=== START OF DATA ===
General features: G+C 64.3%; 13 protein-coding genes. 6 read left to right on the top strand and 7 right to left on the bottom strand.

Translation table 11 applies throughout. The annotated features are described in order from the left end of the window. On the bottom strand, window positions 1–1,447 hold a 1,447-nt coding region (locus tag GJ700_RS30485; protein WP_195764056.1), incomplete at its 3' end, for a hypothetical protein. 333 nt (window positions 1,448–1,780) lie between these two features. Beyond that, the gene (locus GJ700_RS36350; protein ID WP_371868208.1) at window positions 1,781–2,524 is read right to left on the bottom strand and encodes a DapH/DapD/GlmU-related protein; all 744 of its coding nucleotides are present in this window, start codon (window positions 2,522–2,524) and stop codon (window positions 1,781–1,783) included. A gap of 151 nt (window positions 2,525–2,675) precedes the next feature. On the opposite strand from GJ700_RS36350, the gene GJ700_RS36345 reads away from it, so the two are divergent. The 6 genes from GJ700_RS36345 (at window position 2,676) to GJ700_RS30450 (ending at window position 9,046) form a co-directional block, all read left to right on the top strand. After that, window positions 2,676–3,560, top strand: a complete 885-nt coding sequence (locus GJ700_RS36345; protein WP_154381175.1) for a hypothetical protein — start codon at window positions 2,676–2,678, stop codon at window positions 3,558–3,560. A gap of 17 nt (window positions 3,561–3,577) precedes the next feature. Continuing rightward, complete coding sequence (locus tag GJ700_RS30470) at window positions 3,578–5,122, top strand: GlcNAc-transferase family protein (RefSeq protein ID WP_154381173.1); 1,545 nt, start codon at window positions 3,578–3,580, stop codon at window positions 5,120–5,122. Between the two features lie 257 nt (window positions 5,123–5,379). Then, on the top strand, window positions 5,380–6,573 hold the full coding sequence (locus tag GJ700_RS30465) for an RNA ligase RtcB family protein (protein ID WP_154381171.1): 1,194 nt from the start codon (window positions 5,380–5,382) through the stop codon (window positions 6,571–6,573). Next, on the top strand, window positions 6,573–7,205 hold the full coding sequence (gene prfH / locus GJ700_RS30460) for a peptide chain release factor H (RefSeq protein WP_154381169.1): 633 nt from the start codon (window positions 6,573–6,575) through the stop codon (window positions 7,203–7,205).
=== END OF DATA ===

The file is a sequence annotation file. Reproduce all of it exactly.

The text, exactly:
General features: G+C 64.3%; 13 protein-coding genes. 6 read left to right on the top strand and 7 right to left on the bottom strand.

Translation table 11 applies throughout. The annotated features are described in order from the left end of the window. On the bottom strand, window positions 1–1,447 hold a 1,447-nt coding region (locus tag GJ700_RS30485; protein WP_195764056.1), incomplete at its 3' end, for a hypothetical protein. 333 nt (window positions 1,448–1,780) lie between these two features. Beyond that, the gene (locus GJ700_RS36350; protein ID WP_371868208.1) at window positions 1,781–2,524 is read right to left on the bottom strand and encodes a DapH/DapD/GlmU-related protein; all 744 of its coding nucleotides are present in this window, start codon (window positions 2,522–2,524) and stop codon (window positions 1,781–1,783) included. A gap of 151 nt (window positions 2,525–2,675) precedes the next feature. On the opposite strand from GJ700_RS36350, the gene GJ700_RS36345 reads away from it, so the two are divergent. The 6 genes from GJ700_RS36345 (at window position 2,676) to GJ700_RS30450 (ending at window position 9,046) form a co-directional block, all read left to right on the top strand. After that, window positions 2,676–3,560, top strand: a complete 885-nt coding sequence (locus GJ700_RS36345; protein WP_154381175.1) for a hypothetical protein — start codon at window positions 2,676–2,678, stop codon at window positions 3,558–3,560. A gap of 17 nt (window positions 3,561–3,577) precedes the next feature. Continuing rightward, complete coding sequence (locus tag GJ700_RS30470) at window positions 3,578–5,122, top strand: GlcNAc-transferase family protein (RefSeq protein ID WP_154381173.1); 1,545 nt, start codon at window positions 3,578–3,580, stop codon at window positions 5,120–5,122. Between the two features lie 257 nt (window positions 5,123–5,379). Then, on the top strand, window positions 5,380–6,573 hold the full coding sequence (locus tag GJ700_RS30465) for an RNA ligase RtcB family protein (protein ID WP_154381171.1): 1,194 nt from the start codon (window positions 5,380–5,382) through the stop codon (window positions 6,571–6,573). Next, on the top strand, window positions 6,573–7,205 hold the full coding sequence (gene prfH / locus GJ700_RS30460) for a peptide chain release factor H (RefSeq protein WP_154381169.1): 633 nt from the start codon (window positions 6,573–6,575) through the stop codon (window positions 7,203–7,205).